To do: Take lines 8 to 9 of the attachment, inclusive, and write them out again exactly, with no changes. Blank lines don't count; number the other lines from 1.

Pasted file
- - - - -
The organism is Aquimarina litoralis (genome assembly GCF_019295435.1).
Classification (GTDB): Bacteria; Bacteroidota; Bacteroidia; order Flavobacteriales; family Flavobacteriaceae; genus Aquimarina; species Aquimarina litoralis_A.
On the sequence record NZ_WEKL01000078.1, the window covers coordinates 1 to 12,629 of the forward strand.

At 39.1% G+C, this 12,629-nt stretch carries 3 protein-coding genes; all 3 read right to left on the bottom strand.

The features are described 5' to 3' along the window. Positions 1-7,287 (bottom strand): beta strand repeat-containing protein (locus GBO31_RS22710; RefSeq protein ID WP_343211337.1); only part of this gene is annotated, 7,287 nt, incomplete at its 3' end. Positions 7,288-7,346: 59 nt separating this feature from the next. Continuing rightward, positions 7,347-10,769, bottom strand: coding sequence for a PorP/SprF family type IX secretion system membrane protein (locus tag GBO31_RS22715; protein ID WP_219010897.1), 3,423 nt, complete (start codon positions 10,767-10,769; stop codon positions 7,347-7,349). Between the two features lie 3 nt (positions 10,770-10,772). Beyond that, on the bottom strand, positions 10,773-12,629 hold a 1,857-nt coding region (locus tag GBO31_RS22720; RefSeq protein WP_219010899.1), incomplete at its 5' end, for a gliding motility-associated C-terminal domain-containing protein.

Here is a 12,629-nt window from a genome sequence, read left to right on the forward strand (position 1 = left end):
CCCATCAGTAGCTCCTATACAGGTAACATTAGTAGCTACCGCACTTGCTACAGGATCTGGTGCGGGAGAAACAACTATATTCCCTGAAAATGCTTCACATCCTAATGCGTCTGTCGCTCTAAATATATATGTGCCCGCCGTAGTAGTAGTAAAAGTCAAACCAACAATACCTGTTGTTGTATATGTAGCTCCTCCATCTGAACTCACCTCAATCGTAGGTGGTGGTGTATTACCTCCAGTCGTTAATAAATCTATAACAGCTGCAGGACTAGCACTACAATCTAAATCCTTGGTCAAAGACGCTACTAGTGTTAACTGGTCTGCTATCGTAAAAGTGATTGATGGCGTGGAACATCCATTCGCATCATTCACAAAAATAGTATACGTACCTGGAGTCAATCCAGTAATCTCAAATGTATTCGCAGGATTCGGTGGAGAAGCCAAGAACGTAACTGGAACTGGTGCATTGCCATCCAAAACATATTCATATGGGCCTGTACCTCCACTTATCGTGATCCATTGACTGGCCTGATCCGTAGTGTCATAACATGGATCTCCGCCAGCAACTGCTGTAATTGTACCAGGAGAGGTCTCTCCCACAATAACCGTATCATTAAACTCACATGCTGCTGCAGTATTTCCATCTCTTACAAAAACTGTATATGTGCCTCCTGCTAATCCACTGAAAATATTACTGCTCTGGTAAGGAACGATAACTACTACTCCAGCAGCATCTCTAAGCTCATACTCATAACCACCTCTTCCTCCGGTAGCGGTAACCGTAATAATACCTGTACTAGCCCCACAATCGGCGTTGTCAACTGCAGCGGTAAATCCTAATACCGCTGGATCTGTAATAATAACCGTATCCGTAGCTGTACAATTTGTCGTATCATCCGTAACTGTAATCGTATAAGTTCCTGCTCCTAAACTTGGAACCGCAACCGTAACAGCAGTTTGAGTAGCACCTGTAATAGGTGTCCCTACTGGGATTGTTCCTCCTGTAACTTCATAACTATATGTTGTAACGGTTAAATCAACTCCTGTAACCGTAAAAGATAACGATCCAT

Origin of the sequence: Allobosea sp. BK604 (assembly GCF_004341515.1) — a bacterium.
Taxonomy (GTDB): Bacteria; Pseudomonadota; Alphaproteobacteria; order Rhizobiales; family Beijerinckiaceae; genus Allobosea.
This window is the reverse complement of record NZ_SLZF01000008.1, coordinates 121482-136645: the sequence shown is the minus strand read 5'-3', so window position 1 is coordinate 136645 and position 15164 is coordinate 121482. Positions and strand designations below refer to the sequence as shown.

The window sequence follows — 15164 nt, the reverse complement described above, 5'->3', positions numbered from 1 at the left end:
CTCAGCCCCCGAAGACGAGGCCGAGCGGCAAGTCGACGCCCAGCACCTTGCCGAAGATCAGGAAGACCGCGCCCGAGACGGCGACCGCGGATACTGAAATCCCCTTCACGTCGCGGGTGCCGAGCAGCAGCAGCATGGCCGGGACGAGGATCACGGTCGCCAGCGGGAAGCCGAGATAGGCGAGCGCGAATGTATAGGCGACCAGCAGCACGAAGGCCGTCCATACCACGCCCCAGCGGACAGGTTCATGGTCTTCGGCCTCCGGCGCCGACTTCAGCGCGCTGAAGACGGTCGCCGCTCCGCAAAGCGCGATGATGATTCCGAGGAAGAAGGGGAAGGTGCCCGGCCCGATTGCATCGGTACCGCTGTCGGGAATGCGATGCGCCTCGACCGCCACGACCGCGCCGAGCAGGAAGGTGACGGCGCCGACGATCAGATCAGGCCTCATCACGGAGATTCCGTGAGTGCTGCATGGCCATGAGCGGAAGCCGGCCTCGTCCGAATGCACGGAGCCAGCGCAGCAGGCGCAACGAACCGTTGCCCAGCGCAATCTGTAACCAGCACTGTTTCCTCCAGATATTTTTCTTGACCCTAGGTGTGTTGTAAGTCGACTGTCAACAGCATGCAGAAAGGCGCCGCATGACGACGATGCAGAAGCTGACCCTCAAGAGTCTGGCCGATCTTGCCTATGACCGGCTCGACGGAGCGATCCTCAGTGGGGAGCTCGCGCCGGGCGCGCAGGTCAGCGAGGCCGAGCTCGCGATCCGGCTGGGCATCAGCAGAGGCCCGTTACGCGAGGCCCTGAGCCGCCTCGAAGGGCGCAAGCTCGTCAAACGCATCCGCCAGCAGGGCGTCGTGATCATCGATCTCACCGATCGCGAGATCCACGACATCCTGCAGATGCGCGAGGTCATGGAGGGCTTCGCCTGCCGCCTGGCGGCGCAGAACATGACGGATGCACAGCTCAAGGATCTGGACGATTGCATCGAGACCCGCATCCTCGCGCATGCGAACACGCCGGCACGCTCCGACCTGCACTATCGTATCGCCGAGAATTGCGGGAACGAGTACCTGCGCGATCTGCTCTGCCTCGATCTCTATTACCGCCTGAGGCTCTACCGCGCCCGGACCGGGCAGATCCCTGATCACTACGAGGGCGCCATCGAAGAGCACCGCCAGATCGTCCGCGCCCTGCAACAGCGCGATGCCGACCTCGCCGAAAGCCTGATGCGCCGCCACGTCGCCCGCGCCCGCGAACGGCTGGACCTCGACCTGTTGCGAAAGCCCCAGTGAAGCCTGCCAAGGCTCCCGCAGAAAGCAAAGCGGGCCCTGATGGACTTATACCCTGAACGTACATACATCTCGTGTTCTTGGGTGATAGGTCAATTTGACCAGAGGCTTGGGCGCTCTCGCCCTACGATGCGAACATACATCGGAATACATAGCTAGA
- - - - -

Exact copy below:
Origin of the sequence: Allobosea sp. BK604 (assembly GCF_004341515.1) — a bacterium.
Taxonomy (GTDB): Bacteria; Pseudomonadota; Alphaproteobacteria; order Rhizobiales; family Beijerinckiaceae; genus Allobosea.